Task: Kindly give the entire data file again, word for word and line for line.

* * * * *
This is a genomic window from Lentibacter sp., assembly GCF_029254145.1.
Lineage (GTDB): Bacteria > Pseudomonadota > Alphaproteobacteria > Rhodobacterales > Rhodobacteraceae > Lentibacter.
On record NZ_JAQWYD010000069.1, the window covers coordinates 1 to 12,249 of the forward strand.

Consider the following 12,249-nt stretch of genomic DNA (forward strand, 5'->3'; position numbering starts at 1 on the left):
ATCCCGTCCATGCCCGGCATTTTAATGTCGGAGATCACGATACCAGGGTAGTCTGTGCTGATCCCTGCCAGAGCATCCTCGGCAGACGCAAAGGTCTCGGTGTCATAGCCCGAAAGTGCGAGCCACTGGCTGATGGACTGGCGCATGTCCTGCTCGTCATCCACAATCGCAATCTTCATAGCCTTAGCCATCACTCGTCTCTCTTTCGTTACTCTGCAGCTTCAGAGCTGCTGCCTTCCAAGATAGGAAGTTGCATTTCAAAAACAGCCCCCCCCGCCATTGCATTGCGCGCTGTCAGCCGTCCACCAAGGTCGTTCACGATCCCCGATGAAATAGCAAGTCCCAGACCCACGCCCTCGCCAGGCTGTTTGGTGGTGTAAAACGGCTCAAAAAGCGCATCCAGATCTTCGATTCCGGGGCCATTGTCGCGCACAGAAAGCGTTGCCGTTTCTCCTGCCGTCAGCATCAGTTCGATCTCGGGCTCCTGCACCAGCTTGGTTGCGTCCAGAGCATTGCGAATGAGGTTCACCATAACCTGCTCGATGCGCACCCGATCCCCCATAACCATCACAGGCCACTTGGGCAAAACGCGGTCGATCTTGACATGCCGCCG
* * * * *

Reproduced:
This is a genomic window from Lentibacter sp., assembly GCF_029254145.1.
Lineage (GTDB): Bacteria > Pseudomonadota > Alphaproteobacteria > Rhodobacterales > Rhodobacteraceae > Lentibacter.
On record NZ_JAQWYD010000069.1, the window covers coordinates 1 to 12,249 of the forward strand.

Consider the following 12,249-nt stretch of genomic DNA (forward strand, 5'->3'; position numbering starts at 1 on the left):
ATCCCGTCCATGCCCGGCATTTTAATGTCGGAGATCACGATACCAGGGTAGTCTGTGCTGATCCCTGCCAGAGCATCCTCGGCAGACGCAAAGGTCTCGGTGTCATAGCCCGAAAGTGCGAGCCACTGGCTGATGGACTGGCGCATGTCCTGCTCGTCATCCACAATCGCAATCTTCATAGCCTTAGCCATCACTCGTCTCTCTTTCGTTACTCTGCAGCTTCAGAGCTGCTGCCTTCCAAGATAGGAAGTTGCATTTCAAAAACAGCCCCCCCCGCCATTGCATTGCGCGCTGTCAGCCGTCCACCAAGGTCGTTCACGATCCCCGATGAAATAGCAAGTCCCAGACCCACGCCCTCGCCAGGCTGTTTGGTGGTGTAAAACGGCTCAAAAAGCGCATCCAGATCTTCGATTCCGGGGCCATTGTCGCGCACAGAAAGCGTTGCCGTTTCTCCTGCCGTCAGCATCAGTTCGATCTCGGGCTCCTGCACCAGCTTGGTTGCGTCCAGAGCATTGCGAATGAGGTTCACCATAACCTGCTCGATGCGCACCCGATCCCCCATAACCATCACAGGCCACTTGGGCAAAACGCGGTCGATCTTGACATGCCGCCG